This depicts an event from the Franco-Prussian war. De Neuville was not there. But nevertheless, it is probably the best combat scene in the set of images above.

To summarize, in the era beginning with the development of the compact Leica camera, just about anything a combat artist might have captured directly, a photographer could have done an equally good or better job of recording the event. War paintings of superior artistic quality seem to be generally done much later by men who were not on the scene (though they might have been exposed to war or military life otherwise).

12 comments:

kev ferrara said...

Cameras capture the light reflecting off facts for the brief instant that the aperture is open to capture it.

An experience is so much more than the light bouncing off facts. The point of great narrative art is not to give you the facts, but to give you the sense of the experience, using the facts as needed. Because the experience is more truthful than the facts.

That some viewpoints taken by narrative painters necessarily put the viewer in a position of danger is exactly the point.

Some of the examples you give are rather tame and decorative, and I would say, inappropriate to the task. However, Harvey Dunn's WWI pictures, which reside in the Smithsonian, have the force of experience. Which is why they couldn't be used for their original intended purpose, as propaganda for the war effort.

Donald Pittenger said...

Kev -- What images I posted were dictated by what I could scrape out of the Web. Nevertheless, they give the same impression found in publications I've seen. Basically, "combat art" by men commissioned for the job by the military tended to depict scenes that just as easily could have been photographed, in my opinion.

Dunn is a rare case that proves the rule. As an illustrator he sought emotional connection and impact, and this clearly shows in the image I posted. Even his sketches of behind-the-lines scenes show swagger.

I wonder about the scene I posted. It's remotely conceivable that he was half a block away, hiding in rubble or perhaps peeking through a broken window and saw two Marines patrolling. More likely, he witnessed a training exercise which inspired the painting.

What's interesting from an artistic standpoint is that he doesn't highlight the men, but rather blends them into background and foreground shadow forms.

kev ferrara said...

I always thought that particular Dunn was too design-y -- which cost the picture some experiential force. I don't think it is a factual picture. But, again, it is truthful. There are at least 15 other Dunn pictures from that war that have more force, especially when seen in person.

All Pyle's students could, through the imagination, provide the truth of a scene without providing the facts. Frank Schoonover, for instance, was lauded by WWI veterans for his depictions of battles he was never at …or even near.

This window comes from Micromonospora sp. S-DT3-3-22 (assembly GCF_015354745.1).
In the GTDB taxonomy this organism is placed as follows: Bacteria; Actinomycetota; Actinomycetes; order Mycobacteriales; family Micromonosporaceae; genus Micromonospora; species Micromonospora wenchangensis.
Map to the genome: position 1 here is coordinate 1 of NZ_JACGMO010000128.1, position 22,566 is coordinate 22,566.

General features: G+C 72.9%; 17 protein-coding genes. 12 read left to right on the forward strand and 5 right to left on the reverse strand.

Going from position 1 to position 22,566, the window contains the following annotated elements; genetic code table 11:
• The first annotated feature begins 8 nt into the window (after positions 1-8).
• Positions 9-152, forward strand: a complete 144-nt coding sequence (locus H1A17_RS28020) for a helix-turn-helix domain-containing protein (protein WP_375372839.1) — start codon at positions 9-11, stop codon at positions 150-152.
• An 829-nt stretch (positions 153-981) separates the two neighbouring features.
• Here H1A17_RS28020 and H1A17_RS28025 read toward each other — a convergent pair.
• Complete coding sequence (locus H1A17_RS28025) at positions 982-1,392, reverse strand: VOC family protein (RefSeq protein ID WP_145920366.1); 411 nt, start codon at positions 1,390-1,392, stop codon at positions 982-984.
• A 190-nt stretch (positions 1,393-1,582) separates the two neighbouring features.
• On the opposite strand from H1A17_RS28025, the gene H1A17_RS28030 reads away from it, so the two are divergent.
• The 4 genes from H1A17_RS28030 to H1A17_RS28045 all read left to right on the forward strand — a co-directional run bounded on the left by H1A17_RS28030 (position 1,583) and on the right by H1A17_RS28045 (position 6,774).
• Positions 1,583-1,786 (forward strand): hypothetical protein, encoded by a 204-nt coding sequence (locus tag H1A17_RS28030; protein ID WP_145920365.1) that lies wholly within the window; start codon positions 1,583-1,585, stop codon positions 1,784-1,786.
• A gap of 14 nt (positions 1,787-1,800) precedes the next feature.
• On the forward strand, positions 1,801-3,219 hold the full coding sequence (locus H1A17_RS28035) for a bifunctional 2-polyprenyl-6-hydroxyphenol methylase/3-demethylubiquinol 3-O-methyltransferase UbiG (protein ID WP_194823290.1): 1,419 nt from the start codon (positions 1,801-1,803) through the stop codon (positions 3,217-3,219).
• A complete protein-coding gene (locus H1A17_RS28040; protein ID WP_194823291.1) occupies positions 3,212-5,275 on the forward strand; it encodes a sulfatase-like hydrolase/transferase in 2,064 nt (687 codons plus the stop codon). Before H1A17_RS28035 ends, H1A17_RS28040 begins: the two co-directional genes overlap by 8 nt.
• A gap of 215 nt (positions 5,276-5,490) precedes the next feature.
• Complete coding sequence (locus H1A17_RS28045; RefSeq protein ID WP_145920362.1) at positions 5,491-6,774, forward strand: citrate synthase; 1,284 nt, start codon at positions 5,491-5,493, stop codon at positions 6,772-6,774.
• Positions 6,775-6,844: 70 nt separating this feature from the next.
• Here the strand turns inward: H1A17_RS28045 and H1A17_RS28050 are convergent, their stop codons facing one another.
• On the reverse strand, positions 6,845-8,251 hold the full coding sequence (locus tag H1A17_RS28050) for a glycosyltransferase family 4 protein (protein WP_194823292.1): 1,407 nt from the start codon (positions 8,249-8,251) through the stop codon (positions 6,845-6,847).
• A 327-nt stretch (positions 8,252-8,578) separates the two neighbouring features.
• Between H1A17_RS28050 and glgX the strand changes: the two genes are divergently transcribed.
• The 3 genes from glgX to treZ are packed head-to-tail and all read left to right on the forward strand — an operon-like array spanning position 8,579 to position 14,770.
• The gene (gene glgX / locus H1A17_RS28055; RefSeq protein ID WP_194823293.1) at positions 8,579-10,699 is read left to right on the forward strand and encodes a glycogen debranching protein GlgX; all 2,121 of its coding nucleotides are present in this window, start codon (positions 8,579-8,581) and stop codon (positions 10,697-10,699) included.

Incidentally, (and apologies in advance for a picayune point) but the phrase "proves the rule" has gotten gummed up since it was originally coined. You cannot prove a rule by pointing out an exception to it. This makes no logical sense. The correct usage is "proofs a rule" ... ("proofing" being the test for alcohol purity in the old days when an innkeeper might water down a bottle of gin to make a little extra money.) Thus, Dunn's work tests the rule.

Thanks for the enjoyable blog!

best,
kev

David Apatoff said...

Don, I recognize that much of the most evocative war art is not done on the spot by by eyewitnesses, but by imaginative artists removed from the experience. Stephen Crane, who never saw war but whose book, The Red Badge of Courage, is often cited for its authenticity, is a prime example.

Putting that aside, I think your definition of a war artist as one who is commissioned by the government to put together official images may eliminate some of the most interesting test cases, while focusing on propagandists. Goya, for example, was not commissioned by the government to paint the war but was the prototypical war artist. He did not witness the May 3rd executions, but he was a first hand witness to some of the disasters of wars and was tormented by what he saw. Do you think that showed up in his work?

One "official" war artist I like is Ivor Hele, the Australian artist who was able to satisfy his military clients while simultaneously producing some first class war art from sketches that were made on site, while bullets were flying.

Donald Pittenger said...

David -- Agreed that there are exceptions. But most of the official war art I see in books and the Internet are non-combat scenes of the kind I discussed in the post.

To simplify the post, I didn't deal with artists hired by corporations and publications, the latter probably having war correspondent status.

When combat is in progress, I would assume that it would be difficult for an artist near the action to do more than scribble an occasional sketch -- a photographer with a Leica would do a better job.